By a "little whiff of carrion", he means by the creation of values which deny and are destructive of life in the world of our senses for the sake of some higher "truth". "We deny God, we deny the responsibility that originates from God: and thereby we redeem the world."4 He wants the creation of new systems of values that aren't based on these transcendental ideas, but instead on what sustains and encourages life - and "the conditions of life might include error."5 He wanted to get rid of the morality of Christianity and the whole metaphysical way of looking at the world, of pretending there was something else above it, and to begin focusing on what was here and now, and how man could be creative and have his own dignity within this realm.
But the parable of the madman is only just beginning. The madman goes on to talk about the sheer enormity of the deed which has been carried out, this killing of God - he says that humanity is unchained from its guiding star, and all previous standards have been overturned and confused. He asks if it isn't possible that having killed God, man must now act like Gods to become worthy of the deed - meaning that if all our standards and morals came from God before, then we now need to replace them with something that we create ourselves; that is, these new values. Modern doubt left all previous systems of value without any theoretical underpinning, so we need new ones - this was a big part of Nietzsche's life project. But when the madman explains this to the people in the market, they "were silent and stared at him in astonishment."
"I have come too early," he said then; "my time is not yet. This tremendous event is still on its way, still wandering — it has not yet reached the ears of men. Lightning and thunder require time; the light of the stars requires time; deeds, though done, still require time to be seen and heard. This deed is still more distant from them than the most distant stars — and yet they have done it themselves!"6
Man created God in the first place, says Nietzsche - and now that we've killed him, we need to create something to take his place. Something more life-affirming, not something which seeks to escape the actual world like the philosophers did. And he thought that after a period of time in which everyone realized that God and the old metaphysics was dead, eventually people would realize this and set about creating new values. The problem was that once you take away God and everything else with a claim to actually provide you with the truth about the right way to live your life, you're going to be left with a vast array of competing truth-claims; and hence, war.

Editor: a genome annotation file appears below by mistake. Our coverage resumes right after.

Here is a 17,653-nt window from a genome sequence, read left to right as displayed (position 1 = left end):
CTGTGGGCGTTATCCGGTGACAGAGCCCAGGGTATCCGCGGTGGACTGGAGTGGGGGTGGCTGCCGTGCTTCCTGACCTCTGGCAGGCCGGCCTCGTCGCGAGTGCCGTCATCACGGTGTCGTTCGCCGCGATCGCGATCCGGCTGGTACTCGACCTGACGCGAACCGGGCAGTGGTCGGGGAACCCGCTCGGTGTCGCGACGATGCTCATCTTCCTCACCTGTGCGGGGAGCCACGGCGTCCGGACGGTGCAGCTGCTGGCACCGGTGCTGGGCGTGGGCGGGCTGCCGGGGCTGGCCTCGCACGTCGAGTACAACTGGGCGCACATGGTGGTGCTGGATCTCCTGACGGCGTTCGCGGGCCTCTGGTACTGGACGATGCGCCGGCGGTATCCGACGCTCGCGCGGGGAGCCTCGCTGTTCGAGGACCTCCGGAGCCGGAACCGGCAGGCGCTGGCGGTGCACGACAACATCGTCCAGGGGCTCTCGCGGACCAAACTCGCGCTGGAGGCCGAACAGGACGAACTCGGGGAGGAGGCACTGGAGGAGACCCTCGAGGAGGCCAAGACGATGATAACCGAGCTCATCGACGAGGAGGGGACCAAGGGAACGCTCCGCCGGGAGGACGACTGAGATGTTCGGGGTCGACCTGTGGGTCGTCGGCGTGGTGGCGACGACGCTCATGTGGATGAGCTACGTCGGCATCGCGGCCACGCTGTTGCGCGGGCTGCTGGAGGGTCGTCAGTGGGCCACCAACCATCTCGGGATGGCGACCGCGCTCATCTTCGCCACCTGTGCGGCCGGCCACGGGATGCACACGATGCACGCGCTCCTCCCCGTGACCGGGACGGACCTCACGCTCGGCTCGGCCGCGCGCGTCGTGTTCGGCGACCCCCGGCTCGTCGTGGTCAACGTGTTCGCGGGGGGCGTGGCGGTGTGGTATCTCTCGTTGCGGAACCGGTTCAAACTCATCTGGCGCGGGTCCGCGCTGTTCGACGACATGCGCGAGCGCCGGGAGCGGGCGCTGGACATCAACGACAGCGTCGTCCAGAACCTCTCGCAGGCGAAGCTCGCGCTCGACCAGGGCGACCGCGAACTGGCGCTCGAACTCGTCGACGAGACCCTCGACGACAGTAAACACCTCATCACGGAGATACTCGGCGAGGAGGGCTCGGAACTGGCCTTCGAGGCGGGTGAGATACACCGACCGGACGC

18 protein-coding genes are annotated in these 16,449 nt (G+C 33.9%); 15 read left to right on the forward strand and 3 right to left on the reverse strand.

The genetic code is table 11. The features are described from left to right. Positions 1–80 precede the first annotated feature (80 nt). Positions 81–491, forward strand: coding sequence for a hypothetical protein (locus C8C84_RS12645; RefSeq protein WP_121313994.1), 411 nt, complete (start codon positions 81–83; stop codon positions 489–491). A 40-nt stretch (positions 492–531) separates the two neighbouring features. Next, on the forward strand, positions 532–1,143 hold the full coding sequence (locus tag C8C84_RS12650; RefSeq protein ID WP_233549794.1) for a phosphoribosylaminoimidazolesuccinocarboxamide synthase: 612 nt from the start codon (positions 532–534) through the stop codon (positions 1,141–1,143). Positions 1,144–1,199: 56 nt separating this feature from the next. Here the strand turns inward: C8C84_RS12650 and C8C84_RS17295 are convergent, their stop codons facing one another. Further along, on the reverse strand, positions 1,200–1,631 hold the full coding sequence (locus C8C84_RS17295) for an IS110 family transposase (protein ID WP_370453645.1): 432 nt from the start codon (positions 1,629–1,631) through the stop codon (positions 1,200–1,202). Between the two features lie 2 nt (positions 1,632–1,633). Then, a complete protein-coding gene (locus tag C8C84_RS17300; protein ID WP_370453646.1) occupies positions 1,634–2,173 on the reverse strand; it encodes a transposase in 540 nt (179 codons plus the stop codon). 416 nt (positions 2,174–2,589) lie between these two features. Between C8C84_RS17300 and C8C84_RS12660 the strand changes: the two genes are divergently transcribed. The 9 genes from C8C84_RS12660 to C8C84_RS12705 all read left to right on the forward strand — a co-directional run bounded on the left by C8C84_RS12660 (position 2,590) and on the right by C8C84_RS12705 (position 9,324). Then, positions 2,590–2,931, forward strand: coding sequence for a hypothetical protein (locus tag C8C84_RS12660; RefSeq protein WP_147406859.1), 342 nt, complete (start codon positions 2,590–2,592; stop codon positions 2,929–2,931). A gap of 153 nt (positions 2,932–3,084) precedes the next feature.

Nietzsche was fully aware of this, and at one point he says that religious wars "signified the greatest progress of the masses hitherto; for it proves that the mass has begun to treat concepts with respect."7 There is no reason why a plurality of value-creating individuals - in his view, after all, no different from a plurality of God-creating men who arrive at different views of God - will not run into the same problem. And there is no guarantee that, once you plunge into the process of value-creation, what comes out the other side is going to be at all pleasant to behold for us. After all, our societies are still deeply run through with Judeo-Christian morality and all sorts of beliefs that are totally beyond the competence of science to say anything about. And because science can't say anything about them and we killed God and metaphysics, there's a yawning gap between our theory and our practice.
So the consequences of God being dead, so often touted triumphantly by those who associate religion with oppression and superstitution, are rather ambiguous. We now have political systems founded entirely on the basis of reason and science, but reason also tells us that every previous regime existed with the blessing of some higher power, whether you see it as real or imagined; and once the certainty of this higher power has been lost, what might emerge out the other side when we take on the onus of value-creation could just as easily be Nazism as liberal democracy. Nietzsche had no doubt that the outcome of this process would be war, not peace - but at least it would be war carried out with the dignity of man intact, not projected onto some imaginary force. The end of God and metaphysics means we are on our own. What we'll make of it remains to be seen. But how have we been doing so far?
1. Twilight of the Idols, "How the 'True World' finally became a fable", 1 - 2.
2. Ibid., 4.
3. Twilight of the Idols, "The Problem of Socrates", 1.
4. Twilight of the Idols, "The Four Great Errors", 8.
5. The Gay Science, Aph. 121.
6. The parable of the madman is in The Gay Science, Aph. 125.
7. Ibid., Aph. 144.